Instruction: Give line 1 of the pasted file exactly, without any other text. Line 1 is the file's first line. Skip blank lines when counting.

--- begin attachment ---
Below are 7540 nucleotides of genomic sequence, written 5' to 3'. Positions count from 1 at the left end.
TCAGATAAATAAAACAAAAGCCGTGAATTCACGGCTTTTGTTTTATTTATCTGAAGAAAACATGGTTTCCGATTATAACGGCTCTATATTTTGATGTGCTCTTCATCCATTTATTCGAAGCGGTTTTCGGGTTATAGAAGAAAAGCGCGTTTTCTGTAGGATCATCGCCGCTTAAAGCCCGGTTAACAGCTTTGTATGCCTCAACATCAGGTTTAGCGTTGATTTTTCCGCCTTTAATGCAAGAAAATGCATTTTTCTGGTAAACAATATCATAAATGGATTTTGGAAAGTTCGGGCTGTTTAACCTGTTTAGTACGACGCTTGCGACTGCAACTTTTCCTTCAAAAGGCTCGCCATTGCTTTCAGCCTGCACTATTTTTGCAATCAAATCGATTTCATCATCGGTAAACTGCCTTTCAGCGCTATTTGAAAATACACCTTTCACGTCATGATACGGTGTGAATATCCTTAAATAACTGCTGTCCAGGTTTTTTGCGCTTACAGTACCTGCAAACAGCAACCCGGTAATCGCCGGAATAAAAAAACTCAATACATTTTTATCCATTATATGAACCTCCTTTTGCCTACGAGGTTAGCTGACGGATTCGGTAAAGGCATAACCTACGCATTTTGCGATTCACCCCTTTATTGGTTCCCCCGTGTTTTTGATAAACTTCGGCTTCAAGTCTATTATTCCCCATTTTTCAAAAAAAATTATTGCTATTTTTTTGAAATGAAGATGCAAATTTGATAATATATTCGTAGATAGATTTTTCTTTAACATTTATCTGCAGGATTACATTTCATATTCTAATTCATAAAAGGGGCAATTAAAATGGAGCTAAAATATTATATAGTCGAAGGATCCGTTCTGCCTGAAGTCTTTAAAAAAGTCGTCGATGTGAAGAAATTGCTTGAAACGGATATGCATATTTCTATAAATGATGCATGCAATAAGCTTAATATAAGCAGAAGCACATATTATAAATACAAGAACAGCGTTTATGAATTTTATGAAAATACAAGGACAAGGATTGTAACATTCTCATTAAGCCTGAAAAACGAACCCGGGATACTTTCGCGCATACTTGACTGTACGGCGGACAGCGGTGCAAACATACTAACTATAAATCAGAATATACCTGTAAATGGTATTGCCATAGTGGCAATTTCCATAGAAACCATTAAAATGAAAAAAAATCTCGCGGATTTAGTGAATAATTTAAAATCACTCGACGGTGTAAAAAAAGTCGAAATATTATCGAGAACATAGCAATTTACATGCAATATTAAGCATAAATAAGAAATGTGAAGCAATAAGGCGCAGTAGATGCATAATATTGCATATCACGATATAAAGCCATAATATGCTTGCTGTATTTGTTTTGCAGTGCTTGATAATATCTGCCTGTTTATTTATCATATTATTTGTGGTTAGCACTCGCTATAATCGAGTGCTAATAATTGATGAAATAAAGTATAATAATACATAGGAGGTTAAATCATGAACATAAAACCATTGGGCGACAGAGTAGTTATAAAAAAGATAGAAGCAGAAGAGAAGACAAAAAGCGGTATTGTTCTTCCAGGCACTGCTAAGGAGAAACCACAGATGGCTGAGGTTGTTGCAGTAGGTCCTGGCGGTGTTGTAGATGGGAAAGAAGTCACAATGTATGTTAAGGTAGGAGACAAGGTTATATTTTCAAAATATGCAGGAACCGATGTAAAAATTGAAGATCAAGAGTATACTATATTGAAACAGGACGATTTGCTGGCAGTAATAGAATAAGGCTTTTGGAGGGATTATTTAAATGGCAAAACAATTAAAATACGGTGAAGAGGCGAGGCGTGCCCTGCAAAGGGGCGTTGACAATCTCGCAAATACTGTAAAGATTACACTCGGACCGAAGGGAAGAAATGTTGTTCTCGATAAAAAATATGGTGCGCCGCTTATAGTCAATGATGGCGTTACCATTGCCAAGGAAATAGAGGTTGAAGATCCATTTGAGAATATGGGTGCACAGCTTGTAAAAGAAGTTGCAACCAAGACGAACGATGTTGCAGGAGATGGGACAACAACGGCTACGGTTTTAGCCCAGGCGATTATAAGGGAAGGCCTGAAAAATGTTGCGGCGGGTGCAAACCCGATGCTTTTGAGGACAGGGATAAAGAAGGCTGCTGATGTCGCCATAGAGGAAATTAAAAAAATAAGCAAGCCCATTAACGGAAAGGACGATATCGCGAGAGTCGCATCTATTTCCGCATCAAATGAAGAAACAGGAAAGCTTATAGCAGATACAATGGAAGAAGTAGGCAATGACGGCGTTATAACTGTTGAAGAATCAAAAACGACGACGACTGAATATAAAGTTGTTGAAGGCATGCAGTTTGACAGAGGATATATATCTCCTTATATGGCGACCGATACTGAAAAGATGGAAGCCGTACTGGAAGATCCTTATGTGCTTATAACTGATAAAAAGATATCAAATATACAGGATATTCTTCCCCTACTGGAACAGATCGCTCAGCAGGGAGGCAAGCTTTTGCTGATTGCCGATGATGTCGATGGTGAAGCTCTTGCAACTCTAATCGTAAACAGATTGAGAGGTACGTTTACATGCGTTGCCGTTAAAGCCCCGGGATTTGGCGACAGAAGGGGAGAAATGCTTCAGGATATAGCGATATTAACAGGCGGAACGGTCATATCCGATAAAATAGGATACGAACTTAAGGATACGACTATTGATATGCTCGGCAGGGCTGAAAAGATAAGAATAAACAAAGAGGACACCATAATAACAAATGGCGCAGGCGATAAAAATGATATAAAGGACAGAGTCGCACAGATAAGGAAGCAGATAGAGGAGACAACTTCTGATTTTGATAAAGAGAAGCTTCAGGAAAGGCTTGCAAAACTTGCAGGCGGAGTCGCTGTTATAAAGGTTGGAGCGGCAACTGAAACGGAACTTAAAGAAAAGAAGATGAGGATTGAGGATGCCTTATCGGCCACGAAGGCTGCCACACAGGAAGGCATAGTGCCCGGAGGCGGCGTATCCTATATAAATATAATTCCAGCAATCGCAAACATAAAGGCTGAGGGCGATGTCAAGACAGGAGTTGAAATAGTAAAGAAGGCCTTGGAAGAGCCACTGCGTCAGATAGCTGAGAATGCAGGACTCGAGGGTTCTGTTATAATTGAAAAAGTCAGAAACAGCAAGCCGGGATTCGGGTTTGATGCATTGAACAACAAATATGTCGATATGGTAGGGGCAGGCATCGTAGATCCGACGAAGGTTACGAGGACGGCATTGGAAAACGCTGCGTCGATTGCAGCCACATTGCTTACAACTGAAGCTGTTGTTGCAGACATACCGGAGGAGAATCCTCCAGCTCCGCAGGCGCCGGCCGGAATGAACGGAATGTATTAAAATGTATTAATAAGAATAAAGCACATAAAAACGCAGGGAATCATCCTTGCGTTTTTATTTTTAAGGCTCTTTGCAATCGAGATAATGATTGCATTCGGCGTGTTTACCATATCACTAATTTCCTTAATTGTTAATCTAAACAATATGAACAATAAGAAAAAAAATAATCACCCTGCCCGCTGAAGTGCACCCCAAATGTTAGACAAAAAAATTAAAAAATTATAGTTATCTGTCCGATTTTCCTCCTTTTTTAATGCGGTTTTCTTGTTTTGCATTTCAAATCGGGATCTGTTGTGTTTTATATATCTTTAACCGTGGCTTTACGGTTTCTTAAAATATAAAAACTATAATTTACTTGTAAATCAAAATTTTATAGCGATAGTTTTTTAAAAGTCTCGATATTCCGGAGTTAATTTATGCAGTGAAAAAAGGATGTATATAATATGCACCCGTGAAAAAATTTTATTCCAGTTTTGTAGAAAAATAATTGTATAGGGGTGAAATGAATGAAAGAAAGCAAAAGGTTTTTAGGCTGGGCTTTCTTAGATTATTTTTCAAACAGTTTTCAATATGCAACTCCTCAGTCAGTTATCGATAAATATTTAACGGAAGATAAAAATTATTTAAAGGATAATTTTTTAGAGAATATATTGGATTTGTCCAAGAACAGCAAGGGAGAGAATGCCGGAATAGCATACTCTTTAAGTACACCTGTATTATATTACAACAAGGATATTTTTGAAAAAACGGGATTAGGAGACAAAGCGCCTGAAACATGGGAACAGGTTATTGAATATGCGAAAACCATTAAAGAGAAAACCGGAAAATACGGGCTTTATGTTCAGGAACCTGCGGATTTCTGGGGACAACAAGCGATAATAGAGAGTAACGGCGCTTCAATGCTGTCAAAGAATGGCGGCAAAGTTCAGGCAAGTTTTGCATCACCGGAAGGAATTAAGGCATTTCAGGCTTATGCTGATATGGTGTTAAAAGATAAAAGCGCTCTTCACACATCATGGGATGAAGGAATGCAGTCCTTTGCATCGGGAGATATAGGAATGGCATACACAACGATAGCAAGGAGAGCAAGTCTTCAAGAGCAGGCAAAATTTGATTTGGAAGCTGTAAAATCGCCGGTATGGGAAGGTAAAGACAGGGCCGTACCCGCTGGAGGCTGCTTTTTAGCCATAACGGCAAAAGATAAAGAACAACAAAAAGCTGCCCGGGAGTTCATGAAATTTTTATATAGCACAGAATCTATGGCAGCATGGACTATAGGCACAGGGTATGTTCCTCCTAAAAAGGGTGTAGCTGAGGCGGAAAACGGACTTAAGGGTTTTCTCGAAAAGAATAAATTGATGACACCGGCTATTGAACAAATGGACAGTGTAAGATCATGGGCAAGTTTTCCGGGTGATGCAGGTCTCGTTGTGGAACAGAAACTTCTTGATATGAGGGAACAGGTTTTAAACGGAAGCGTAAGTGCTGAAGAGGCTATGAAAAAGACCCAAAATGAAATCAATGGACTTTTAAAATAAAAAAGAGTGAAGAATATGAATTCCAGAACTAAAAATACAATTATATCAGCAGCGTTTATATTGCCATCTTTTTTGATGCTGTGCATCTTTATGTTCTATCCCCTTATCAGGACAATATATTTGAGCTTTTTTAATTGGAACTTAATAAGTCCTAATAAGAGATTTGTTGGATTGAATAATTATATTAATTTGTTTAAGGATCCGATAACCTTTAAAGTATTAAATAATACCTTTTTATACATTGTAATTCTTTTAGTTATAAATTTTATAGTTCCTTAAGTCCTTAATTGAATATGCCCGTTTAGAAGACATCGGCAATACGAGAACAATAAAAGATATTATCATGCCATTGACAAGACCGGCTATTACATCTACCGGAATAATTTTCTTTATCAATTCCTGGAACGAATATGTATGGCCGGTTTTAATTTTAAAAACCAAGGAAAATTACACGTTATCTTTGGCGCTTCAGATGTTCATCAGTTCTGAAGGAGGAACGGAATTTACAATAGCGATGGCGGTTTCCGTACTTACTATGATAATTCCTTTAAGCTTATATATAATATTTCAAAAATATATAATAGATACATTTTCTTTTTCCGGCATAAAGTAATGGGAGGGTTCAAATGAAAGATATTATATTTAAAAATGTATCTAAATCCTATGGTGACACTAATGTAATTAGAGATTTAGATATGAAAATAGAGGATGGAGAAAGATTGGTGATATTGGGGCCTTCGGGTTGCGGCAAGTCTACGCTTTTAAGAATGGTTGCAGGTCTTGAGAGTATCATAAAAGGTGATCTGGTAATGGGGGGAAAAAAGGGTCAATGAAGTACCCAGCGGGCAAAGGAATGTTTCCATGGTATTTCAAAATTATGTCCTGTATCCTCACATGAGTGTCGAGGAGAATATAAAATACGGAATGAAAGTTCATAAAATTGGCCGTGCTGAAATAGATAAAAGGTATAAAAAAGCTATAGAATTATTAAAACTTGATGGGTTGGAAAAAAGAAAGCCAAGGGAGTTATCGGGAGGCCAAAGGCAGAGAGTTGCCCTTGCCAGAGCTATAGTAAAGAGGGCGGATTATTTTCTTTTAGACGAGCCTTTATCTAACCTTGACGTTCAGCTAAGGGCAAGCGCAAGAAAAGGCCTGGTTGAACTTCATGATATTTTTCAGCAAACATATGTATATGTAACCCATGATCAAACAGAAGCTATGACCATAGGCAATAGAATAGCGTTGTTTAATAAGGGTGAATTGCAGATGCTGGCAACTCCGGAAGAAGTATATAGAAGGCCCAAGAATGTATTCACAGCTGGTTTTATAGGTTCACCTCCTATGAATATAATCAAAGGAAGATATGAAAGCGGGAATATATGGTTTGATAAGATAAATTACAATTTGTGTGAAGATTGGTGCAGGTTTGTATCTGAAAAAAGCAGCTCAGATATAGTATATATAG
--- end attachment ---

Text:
Below are 7540 nucleotides of genomic sequence, written 5' to 3'. Positions count from 1 at the left end.